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Nutrition 101: the marriage between exercise and diet promotes a healthy lifestyle

“Training is easy, eating clean is the hard part”


CrossFit has been labelled The Key to Health and Fitness, and is essentially a branded fitness regime consisting of more than just a set of training principles or exercises. At the core of CrossFit is a community built around a fit lifestyle characterized by functional exercise and sustainable nutrition. Workouts in CrossFit are strenuous and fast paced and can be scaled to push members of all fitness levels to their best. At CrossFit Uhuru, we change our workouts daily incorporating movements from gymnastics, weight-lifting and cardiovascular exercises. Consequently, nutrition becomes a fundamental element to enhance overall performance and help you reach your personal fitness goals, but what constitutes a good diet and how do you know if you’re getting enough nutrients? There are so many ideas, diets, ways of eating that are popularized today that deciding what, when and even how to eat may seem like a science at times. Firstly, we advocate that before making any drastic change in your diet you seek professional guidance, our tips are merely here to guide you in living an overall healthy lifestyle.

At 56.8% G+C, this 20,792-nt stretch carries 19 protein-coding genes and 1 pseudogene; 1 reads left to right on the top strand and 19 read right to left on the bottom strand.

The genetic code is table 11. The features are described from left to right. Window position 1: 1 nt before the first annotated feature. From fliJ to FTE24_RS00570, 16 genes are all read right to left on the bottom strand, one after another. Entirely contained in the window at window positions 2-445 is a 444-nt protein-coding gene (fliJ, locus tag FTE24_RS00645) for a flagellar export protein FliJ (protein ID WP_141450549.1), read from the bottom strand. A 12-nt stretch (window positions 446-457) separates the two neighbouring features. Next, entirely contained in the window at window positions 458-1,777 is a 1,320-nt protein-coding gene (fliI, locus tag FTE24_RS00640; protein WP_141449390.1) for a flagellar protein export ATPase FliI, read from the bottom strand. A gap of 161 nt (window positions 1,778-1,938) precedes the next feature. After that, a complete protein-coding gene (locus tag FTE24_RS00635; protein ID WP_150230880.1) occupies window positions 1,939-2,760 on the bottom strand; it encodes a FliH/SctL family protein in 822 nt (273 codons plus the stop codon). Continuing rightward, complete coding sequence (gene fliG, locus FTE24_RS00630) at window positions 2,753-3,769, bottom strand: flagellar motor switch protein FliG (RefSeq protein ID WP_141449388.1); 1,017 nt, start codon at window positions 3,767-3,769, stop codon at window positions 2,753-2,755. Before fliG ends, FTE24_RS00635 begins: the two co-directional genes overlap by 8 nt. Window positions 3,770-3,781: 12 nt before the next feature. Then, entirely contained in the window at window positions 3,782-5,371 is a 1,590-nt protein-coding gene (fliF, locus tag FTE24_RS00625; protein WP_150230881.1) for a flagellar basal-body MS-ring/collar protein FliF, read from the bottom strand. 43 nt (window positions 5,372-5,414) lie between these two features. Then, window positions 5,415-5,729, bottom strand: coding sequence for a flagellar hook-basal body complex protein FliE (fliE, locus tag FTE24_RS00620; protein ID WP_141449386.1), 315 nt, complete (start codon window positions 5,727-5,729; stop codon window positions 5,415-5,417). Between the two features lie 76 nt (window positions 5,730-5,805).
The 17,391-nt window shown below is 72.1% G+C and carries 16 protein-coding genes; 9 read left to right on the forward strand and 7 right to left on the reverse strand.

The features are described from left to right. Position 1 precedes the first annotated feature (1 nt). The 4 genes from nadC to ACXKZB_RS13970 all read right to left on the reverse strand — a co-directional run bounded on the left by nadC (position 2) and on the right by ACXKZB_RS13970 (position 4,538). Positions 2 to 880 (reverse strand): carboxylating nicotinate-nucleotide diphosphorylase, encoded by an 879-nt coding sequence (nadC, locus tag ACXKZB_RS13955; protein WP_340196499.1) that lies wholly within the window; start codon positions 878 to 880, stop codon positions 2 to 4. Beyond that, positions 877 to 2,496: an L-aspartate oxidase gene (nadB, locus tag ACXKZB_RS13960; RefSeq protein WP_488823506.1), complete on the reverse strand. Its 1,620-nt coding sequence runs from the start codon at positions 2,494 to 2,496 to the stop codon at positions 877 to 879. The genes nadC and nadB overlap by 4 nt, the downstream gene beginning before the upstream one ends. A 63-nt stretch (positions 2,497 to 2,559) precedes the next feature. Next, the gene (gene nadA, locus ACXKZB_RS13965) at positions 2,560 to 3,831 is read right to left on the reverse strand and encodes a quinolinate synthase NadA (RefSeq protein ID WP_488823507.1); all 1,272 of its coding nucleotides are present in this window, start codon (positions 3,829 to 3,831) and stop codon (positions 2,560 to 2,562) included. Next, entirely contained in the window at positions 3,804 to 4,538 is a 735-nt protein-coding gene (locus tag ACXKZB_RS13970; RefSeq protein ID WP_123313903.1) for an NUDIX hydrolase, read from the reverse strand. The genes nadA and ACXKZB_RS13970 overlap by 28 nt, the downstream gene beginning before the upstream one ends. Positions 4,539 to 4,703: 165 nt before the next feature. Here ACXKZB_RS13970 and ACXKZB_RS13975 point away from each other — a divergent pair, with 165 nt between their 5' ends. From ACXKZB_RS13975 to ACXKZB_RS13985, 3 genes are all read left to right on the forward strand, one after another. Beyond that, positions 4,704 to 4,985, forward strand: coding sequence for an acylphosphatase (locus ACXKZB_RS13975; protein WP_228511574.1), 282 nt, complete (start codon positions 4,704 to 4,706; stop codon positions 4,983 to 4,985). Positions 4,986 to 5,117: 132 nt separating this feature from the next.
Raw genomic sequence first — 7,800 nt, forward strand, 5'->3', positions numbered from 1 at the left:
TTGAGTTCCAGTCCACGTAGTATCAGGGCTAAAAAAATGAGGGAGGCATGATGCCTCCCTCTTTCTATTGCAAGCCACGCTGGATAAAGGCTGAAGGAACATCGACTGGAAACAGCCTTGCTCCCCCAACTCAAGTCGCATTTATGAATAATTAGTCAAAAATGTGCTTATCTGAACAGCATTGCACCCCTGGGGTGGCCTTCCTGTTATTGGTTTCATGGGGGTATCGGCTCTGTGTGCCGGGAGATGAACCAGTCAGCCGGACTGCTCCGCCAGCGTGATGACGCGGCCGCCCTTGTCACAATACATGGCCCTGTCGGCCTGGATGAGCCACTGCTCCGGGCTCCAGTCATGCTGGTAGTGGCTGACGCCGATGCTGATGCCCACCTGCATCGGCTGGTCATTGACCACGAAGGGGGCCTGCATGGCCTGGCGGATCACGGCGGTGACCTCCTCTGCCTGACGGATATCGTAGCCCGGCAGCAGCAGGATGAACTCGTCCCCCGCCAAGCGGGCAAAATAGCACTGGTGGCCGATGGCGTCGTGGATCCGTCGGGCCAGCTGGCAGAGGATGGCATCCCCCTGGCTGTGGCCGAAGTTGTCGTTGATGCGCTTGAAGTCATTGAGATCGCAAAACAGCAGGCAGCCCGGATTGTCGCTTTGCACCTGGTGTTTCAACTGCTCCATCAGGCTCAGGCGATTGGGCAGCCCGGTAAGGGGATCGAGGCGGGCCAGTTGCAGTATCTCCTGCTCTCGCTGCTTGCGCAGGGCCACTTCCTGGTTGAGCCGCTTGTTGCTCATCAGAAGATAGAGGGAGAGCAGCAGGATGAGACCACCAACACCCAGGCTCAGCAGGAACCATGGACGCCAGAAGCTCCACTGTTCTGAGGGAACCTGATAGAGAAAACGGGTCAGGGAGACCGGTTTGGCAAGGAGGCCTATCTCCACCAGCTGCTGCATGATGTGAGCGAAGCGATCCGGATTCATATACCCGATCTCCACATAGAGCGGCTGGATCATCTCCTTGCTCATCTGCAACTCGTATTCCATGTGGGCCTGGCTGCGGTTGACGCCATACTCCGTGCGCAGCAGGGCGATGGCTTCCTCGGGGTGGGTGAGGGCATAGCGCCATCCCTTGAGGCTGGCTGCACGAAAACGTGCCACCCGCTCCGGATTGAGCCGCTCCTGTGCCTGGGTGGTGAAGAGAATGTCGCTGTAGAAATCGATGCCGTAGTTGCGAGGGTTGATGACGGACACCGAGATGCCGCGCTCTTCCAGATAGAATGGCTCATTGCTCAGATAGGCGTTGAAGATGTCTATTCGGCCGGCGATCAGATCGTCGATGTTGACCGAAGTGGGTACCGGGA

As the quote above reads, often times training is the easy part. You have your schedule of classes which you attend and your coaches, friends and fellow CrossFitters motivate you to make the most out of your training session. They tell you what to do and how to do it, but what about the other 23 hours of the day when you don’t necessarily have a coach telling you what to do? This is where the real challenge for most of us lies, as you face temptation to indulge in sugary treats, alcohol, and fast food. According to the founder of CrossFit, Greg Classman, the classic CrossFit diet advocates eating meat, vegetables, nuts and seeds, some fruit, little starch and no sugar, whilst keeping intakes to levels which support exercise but not body fat. Essentially this boils down to eating natural, whole foods and the way you decide to do so depends on your goals. If you are aiming to reach new PR’s and getting stronger and faster a calorie deficit diet might not be the best way for you to go. However, if your goal is to lose fat then a calorie deficit diet might be something to consider. Nutrition can be a very personal and individualistic and at Uhuru we emphasize that this needs to suit your lifestyle. Here is a little breakdown of some of the popular dietary trends, what it means and who is likely to benefit from it.



1. Calorie deficit. This diet broadly encompasses counting macro’s and micro’s which essentially make up your broad food groups (protein, carbs etc.) and your vitamins and essential nutrients respectively. The aim of this is to restrict yourself to a certain number of calories per day (consumed) to result in a negative number relative to your metabolic requirements and those burned during exercise and daily activity. This may sound complicated but there are several helpful apps to assist with this, for example MyFitnessPal or MyPlate Calorie Tracker. This type of diet is great for anyone looking to lose fat but may not be beneficial to somebody looking to gain weight or during competition training and events. For more information on this diet see https://www.healthline.com/nutrition/calorie-deficit